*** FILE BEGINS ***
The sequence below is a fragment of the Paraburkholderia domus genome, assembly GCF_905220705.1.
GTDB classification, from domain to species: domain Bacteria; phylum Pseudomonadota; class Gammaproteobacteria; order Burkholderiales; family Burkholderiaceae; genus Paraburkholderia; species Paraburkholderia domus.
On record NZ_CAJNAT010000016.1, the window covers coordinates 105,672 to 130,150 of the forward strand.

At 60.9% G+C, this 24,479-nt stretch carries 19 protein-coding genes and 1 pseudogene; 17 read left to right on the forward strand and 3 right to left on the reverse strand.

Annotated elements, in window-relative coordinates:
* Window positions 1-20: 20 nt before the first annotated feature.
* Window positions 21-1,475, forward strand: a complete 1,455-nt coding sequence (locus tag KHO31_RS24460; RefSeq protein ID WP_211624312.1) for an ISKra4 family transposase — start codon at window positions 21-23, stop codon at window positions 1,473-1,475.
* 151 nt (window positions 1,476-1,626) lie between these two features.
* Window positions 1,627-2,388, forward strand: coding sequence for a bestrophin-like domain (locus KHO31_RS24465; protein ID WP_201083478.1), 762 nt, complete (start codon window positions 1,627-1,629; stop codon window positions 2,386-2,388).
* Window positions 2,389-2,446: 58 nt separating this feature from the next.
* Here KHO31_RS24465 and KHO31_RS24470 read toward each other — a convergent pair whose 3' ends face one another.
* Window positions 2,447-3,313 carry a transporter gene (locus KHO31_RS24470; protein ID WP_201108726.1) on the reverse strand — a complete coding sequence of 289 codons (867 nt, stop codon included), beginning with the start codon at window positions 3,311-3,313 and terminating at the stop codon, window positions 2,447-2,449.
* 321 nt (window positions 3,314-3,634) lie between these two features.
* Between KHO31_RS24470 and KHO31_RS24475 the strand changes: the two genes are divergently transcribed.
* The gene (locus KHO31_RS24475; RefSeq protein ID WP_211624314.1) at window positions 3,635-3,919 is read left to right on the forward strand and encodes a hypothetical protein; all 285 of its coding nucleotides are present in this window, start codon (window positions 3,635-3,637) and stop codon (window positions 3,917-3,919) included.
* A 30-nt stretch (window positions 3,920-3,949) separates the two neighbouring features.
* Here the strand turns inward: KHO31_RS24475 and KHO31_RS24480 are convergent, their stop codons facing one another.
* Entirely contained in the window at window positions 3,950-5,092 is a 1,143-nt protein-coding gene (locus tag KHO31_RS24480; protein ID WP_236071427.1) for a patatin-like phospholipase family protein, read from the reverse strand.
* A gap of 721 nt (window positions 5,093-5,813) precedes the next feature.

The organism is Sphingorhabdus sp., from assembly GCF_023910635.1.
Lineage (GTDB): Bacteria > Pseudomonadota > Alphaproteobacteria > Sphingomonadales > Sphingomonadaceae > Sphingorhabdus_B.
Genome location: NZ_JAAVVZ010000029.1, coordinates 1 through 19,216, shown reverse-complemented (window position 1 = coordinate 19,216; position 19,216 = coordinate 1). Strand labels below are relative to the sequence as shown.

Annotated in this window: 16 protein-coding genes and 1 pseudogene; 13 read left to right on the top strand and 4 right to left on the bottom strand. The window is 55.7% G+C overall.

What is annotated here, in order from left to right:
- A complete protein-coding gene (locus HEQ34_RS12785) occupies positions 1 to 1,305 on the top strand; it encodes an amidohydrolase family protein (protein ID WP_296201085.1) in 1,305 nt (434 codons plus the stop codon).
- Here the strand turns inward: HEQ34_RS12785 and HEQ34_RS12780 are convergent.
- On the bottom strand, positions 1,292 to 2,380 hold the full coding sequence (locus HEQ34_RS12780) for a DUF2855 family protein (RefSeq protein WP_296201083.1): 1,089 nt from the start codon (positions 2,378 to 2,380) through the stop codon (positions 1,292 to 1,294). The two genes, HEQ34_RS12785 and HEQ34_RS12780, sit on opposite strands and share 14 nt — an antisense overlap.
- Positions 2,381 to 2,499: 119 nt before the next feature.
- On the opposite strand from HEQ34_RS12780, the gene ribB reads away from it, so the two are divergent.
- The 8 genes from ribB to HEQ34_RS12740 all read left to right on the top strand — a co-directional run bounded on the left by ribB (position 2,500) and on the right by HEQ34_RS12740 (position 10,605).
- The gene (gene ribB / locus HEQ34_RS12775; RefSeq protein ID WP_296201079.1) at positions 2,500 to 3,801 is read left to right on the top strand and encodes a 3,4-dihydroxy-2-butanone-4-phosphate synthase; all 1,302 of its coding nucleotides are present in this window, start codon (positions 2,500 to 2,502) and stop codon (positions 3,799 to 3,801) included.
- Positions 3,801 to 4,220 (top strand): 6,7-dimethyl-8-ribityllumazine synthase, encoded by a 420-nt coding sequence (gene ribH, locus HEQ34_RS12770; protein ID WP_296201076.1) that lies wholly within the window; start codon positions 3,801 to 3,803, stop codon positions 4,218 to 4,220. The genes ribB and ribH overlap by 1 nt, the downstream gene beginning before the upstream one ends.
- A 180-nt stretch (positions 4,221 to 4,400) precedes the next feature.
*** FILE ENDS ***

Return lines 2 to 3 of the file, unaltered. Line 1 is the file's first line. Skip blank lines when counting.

GTDB classification, from domain to species: domain Bacteria; phylum Pseudomonadota; class Gammaproteobacteria; order Burkholderiales; family Burkholderiaceae; genus Paraburkholderia; species Paraburkholderia domus.
On record NZ_CAJNAT010000016.1, the window covers coordinates 105,672 to 130,150 of the forward strand.